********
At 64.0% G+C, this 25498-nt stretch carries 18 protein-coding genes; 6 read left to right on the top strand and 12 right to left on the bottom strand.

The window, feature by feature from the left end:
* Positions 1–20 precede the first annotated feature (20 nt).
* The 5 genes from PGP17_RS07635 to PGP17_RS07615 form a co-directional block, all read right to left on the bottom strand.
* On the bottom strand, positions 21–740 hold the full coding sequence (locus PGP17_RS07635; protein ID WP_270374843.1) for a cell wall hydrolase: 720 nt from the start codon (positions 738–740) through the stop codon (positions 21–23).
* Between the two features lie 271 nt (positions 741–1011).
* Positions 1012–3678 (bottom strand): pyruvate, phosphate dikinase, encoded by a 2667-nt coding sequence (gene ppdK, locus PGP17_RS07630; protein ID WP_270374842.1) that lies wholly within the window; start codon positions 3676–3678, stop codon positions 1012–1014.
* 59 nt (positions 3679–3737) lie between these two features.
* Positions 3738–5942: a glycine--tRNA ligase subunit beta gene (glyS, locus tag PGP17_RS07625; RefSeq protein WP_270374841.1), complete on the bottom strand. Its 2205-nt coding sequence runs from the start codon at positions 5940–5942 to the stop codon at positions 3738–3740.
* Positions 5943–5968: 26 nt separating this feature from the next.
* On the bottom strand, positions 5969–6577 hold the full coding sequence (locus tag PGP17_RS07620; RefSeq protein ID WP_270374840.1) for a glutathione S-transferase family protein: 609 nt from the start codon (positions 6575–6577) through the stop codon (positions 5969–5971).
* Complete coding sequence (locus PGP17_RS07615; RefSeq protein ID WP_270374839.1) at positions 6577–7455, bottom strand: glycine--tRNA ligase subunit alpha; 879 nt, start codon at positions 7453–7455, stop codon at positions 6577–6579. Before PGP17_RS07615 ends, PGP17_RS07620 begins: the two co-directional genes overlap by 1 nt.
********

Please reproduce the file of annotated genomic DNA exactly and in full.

At 64.0% G+C, this 25498-nt stretch carries 18 protein-coding genes; 6 read left to right on the top strand and 12 right to left on the bottom strand.

The window, feature by feature from the left end:
* Positions 1–20 precede the first annotated feature (20 nt).
* The 5 genes from PGP17_RS07635 to PGP17_RS07615 form a co-directional block, all read right to left on the bottom strand.
* On the bottom strand, positions 21–740 hold the full coding sequence (locus PGP17_RS07635; protein ID WP_270374843.1) for a cell wall hydrolase: 720 nt from the start codon (positions 738–740) through the stop codon (positions 21–23).
* Between the two features lie 271 nt (positions 741–1011).
* Positions 1012–3678 (bottom strand): pyruvate, phosphate dikinase, encoded by a 2667-nt coding sequence (gene ppdK, locus PGP17_RS07630; protein ID WP_270374842.1) that lies wholly within the window; start codon positions 3676–3678, stop codon positions 1012–1014.
* 59 nt (positions 3679–3737) lie between these two features.
* Positions 3738–5942: a glycine--tRNA ligase subunit beta gene (glyS, locus tag PGP17_RS07625; RefSeq protein WP_270374841.1), complete on the bottom strand. Its 2205-nt coding sequence runs from the start codon at positions 5940–5942 to the stop codon at positions 3738–3740.
* Positions 5943–5968: 26 nt separating this feature from the next.
* On the bottom strand, positions 5969–6577 hold the full coding sequence (locus tag PGP17_RS07620; RefSeq protein ID WP_270374840.1) for a glutathione S-transferase family protein: 609 nt from the start codon (positions 6575–6577) through the stop codon (positions 5969–5971).
* Complete coding sequence (locus PGP17_RS07615; RefSeq protein ID WP_270374839.1) at positions 6577–7455, bottom strand: glycine--tRNA ligase subunit alpha; 879 nt, start codon at positions 7453–7455, stop codon at positions 6577–6579. Before PGP17_RS07615 ends, PGP17_RS07620 begins: the two co-directional genes overlap by 1 nt.